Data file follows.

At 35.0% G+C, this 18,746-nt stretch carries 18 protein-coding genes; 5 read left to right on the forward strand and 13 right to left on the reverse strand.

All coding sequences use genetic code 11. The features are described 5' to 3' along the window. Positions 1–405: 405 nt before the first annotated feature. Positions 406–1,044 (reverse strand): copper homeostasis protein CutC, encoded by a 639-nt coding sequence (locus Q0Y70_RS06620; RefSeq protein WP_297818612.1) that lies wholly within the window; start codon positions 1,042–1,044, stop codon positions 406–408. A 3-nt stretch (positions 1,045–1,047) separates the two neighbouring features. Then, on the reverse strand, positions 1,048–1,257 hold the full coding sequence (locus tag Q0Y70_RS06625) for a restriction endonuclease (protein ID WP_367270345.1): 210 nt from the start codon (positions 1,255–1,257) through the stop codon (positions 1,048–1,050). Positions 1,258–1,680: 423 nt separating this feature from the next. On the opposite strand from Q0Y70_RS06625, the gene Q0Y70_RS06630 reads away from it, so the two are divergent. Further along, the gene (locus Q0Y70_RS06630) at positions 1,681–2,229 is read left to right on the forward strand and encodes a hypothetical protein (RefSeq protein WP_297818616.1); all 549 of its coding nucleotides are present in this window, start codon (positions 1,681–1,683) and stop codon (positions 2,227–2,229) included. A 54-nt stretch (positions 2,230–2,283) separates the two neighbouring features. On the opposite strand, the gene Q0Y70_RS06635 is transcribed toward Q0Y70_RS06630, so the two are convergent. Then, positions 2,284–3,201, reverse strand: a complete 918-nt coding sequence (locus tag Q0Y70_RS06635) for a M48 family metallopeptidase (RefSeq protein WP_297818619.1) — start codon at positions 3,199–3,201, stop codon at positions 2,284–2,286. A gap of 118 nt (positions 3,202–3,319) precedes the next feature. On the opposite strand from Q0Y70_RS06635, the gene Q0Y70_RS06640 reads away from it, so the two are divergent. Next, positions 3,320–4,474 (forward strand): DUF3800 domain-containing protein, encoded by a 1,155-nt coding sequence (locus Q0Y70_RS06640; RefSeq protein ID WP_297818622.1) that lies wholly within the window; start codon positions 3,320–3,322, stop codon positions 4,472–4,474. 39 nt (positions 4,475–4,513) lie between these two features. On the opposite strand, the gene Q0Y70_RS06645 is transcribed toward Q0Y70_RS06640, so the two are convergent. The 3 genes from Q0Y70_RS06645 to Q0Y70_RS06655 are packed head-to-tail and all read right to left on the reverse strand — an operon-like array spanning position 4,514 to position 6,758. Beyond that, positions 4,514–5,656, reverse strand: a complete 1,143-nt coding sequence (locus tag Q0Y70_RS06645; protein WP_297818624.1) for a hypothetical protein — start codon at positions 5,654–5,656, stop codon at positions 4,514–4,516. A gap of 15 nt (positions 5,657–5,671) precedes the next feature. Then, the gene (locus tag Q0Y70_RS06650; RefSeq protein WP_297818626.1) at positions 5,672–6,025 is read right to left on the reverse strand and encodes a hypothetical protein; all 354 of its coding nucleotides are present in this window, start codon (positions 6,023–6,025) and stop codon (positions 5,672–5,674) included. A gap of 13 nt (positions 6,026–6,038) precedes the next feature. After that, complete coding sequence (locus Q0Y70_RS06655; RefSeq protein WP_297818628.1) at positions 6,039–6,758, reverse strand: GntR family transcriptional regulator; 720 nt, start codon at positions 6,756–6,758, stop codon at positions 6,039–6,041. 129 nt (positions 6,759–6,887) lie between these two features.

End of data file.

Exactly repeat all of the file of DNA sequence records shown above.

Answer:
At 35.0% G+C, this 18,746-nt stretch carries 18 protein-coding genes; 5 read left to right on the forward strand and 13 right to left on the reverse strand.

All coding sequences use genetic code 11. The features are described 5' to 3' along the window. Positions 1–405: 405 nt before the first annotated feature. Positions 406–1,044 (reverse strand): copper homeostasis protein CutC, encoded by a 639-nt coding sequence (locus Q0Y70_RS06620; RefSeq protein WP_297818612.1) that lies wholly within the window; start codon positions 1,042–1,044, stop codon positions 406–408. A 3-nt stretch (positions 1,045–1,047) separates the two neighbouring features. Then, on the reverse strand, positions 1,048–1,257 hold the full coding sequence (locus tag Q0Y70_RS06625) for a restriction endonuclease (protein ID WP_367270345.1): 210 nt from the start codon (positions 1,255–1,257) through the stop codon (positions 1,048–1,050). Positions 1,258–1,680: 423 nt separating this feature from the next. On the opposite strand from Q0Y70_RS06625, the gene Q0Y70_RS06630 reads away from it, so the two are divergent. Further along, the gene (locus Q0Y70_RS06630) at positions 1,681–2,229 is read left to right on the forward strand and encodes a hypothetical protein (RefSeq protein WP_297818616.1); all 549 of its coding nucleotides are present in this window, start codon (positions 1,681–1,683) and stop codon (positions 2,227–2,229) included. A 54-nt stretch (positions 2,230–2,283) separates the two neighbouring features. On the opposite strand, the gene Q0Y70_RS06635 is transcribed toward Q0Y70_RS06630, so the two are convergent. Then, positions 2,284–3,201, reverse strand: a complete 918-nt coding sequence (locus tag Q0Y70_RS06635) for a M48 family metallopeptidase (RefSeq protein WP_297818619.1) — start codon at positions 3,199–3,201, stop codon at positions 2,284–2,286. A gap of 118 nt (positions 3,202–3,319) precedes the next feature. On the opposite strand from Q0Y70_RS06635, the gene Q0Y70_RS06640 reads away from it, so the two are divergent. Next, positions 3,320–4,474 (forward strand): DUF3800 domain-containing protein, encoded by a 1,155-nt coding sequence (locus Q0Y70_RS06640; RefSeq protein ID WP_297818622.1) that lies wholly within the window; start codon positions 3,320–3,322, stop codon positions 4,472–4,474. 39 nt (positions 4,475–4,513) lie between these two features. On the opposite strand, the gene Q0Y70_RS06645 is transcribed toward Q0Y70_RS06640, so the two are convergent. The 3 genes from Q0Y70_RS06645 to Q0Y70_RS06655 are packed head-to-tail and all read right to left on the reverse strand — an operon-like array spanning position 4,514 to position 6,758. Beyond that, positions 4,514–5,656, reverse strand: a complete 1,143-nt coding sequence (locus tag Q0Y70_RS06645; protein WP_297818624.1) for a hypothetical protein — start codon at positions 5,654–5,656, stop codon at positions 4,514–4,516. A gap of 15 nt (positions 5,657–5,671) precedes the next feature. Then, the gene (locus tag Q0Y70_RS06650; RefSeq protein WP_297818626.1) at positions 5,672–6,025 is read right to left on the reverse strand and encodes a hypothetical protein; all 354 of its coding nucleotides are present in this window, start codon (positions 6,023–6,025) and stop codon (positions 5,672–5,674) included. A gap of 13 nt (positions 6,026–6,038) precedes the next feature. After that, complete coding sequence (locus Q0Y70_RS06655; RefSeq protein WP_297818628.1) at positions 6,039–6,758, reverse strand: GntR family transcriptional regulator; 720 nt, start codon at positions 6,756–6,758, stop codon at positions 6,039–6,041. 129 nt (positions 6,759–6,887) lie between these two features.